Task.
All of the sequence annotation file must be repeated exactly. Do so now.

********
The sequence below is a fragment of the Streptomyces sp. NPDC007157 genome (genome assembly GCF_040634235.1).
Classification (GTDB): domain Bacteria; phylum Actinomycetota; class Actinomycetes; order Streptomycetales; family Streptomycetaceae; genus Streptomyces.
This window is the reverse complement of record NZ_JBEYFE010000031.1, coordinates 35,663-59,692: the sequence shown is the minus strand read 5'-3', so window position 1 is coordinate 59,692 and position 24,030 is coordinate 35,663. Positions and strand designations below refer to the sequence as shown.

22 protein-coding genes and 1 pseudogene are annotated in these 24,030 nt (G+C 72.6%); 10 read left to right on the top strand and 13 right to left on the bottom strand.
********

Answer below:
The sequence below is a fragment of the Streptomyces sp. NPDC007157 genome (genome assembly GCF_040634235.1).
Classification (GTDB): domain Bacteria; phylum Actinomycetota; class Actinomycetes; order Streptomycetales; family Streptomycetaceae; genus Streptomyces.
This window is the reverse complement of record NZ_JBEYFE010000031.1, coordinates 35,663-59,692: the sequence shown is the minus strand read 5'-3', so window position 1 is coordinate 59,692 and position 24,030 is coordinate 35,663. Positions and strand designations below refer to the sequence as shown.

22 protein-coding genes and 1 pseudogene are annotated in these 24,030 nt (G+C 72.6%); 10 read left to right on the top strand and 13 right to left on the bottom strand.